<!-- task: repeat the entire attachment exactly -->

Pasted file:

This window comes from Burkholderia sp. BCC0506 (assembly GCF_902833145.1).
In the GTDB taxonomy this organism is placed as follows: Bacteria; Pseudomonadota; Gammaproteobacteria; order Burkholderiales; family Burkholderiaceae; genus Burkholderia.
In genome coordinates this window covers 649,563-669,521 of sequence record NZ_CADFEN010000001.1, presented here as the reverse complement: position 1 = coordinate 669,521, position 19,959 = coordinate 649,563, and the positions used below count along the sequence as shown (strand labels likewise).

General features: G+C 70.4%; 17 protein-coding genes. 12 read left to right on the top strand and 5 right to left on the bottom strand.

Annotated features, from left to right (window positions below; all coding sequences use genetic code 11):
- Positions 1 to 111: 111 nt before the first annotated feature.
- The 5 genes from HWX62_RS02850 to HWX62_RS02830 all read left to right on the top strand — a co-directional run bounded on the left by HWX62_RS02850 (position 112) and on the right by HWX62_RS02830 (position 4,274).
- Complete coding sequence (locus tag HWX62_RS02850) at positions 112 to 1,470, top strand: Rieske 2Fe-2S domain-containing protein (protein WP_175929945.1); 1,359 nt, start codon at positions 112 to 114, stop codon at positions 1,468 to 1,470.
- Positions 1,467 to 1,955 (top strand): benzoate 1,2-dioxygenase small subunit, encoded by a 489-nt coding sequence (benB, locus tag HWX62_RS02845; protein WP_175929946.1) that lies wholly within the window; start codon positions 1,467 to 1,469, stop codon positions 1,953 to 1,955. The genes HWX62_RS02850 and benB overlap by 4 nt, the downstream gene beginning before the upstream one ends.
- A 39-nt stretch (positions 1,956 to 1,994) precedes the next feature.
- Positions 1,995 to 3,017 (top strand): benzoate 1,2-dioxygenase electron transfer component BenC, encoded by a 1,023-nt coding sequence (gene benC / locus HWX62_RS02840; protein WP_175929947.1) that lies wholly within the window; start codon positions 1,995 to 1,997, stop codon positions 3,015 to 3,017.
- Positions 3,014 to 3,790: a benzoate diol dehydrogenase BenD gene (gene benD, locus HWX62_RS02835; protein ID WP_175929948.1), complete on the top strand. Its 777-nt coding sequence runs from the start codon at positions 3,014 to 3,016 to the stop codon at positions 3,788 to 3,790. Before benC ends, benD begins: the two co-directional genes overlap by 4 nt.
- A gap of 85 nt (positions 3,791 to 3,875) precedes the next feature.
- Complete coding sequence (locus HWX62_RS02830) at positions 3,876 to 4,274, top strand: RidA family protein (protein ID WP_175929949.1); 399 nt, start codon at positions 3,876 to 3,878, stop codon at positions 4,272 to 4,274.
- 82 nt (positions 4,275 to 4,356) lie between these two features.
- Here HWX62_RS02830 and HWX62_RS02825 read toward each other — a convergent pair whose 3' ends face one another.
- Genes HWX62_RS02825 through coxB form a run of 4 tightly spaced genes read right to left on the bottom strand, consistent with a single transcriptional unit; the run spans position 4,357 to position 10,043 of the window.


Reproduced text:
This window comes from Burkholderia sp. BCC0506 (assembly GCF_902833145.1).
In the GTDB taxonomy this organism is placed as follows: Bacteria; Pseudomonadota; Gammaproteobacteria; order Burkholderiales; family Burkholderiaceae; genus Burkholderia.
In genome coordinates this window covers 649,563-669,521 of sequence record NZ_CADFEN010000001.1, presented here as the reverse complement: position 1 = coordinate 669,521, position 19,959 = coordinate 649,563, and the positions used below count along the sequence as shown (strand labels likewise).

General features: G+C 70.4%; 17 protein-coding genes. 12 read left to right on the top strand and 5 right to left on the bottom strand.

Annotated features, from left to right (window positions below; all coding sequences use genetic code 11):
- Positions 1 to 111: 111 nt before the first annotated feature.
- The 5 genes from HWX62_RS02850 to HWX62_RS02830 all read left to right on the top strand — a co-directional run bounded on the left by HWX62_RS02850 (position 112) and on the right by HWX62_RS02830 (position 4,274).
- Complete coding sequence (locus tag HWX62_RS02850) at positions 112 to 1,470, top strand: Rieske 2Fe-2S domain-containing protein (protein WP_175929945.1); 1,359 nt, start codon at positions 112 to 114, stop codon at positions 1,468 to 1,470.
- Positions 1,467 to 1,955 (top strand): benzoate 1,2-dioxygenase small subunit, encoded by a 489-nt coding sequence (benB, locus tag HWX62_RS02845; protein WP_175929946.1) that lies wholly within the window; start codon positions 1,467 to 1,469, stop codon positions 1,953 to 1,955. The genes HWX62_RS02850 and benB overlap by 4 nt, the downstream gene beginning before the upstream one ends.
- A 39-nt stretch (positions 1,956 to 1,994) precedes the next feature.
- Positions 1,995 to 3,017 (top strand): benzoate 1,2-dioxygenase electron transfer component BenC, encoded by a 1,023-nt coding sequence (gene benC / locus HWX62_RS02840; protein WP_175929947.1) that lies wholly within the window; start codon positions 1,995 to 1,997, stop codon positions 3,015 to 3,017.
- Positions 3,014 to 3,790: a benzoate diol dehydrogenase BenD gene (gene benD, locus HWX62_RS02835; protein ID WP_175929948.1), complete on the top strand. Its 777-nt coding sequence runs from the start codon at positions 3,014 to 3,016 to the stop codon at positions 3,788 to 3,790. Before benC ends, benD begins: the two co-directional genes overlap by 4 nt.
- A gap of 85 nt (positions 3,791 to 3,875) precedes the next feature.
- Complete coding sequence (locus HWX62_RS02830) at positions 3,876 to 4,274, top strand: RidA family protein (protein ID WP_175929949.1); 399 nt, start codon at positions 3,876 to 3,878, stop codon at positions 4,272 to 4,274.
- 82 nt (positions 4,275 to 4,356) lie between these two features.
- Here HWX62_RS02830 and HWX62_RS02825 read toward each other — a convergent pair whose 3' ends face one another.
- Genes HWX62_RS02825 through coxB form a run of 4 tightly spaced genes read right to left on the bottom strand, consistent with a single transcriptional unit; the run spans position 4,357 to position 10,043 of the window.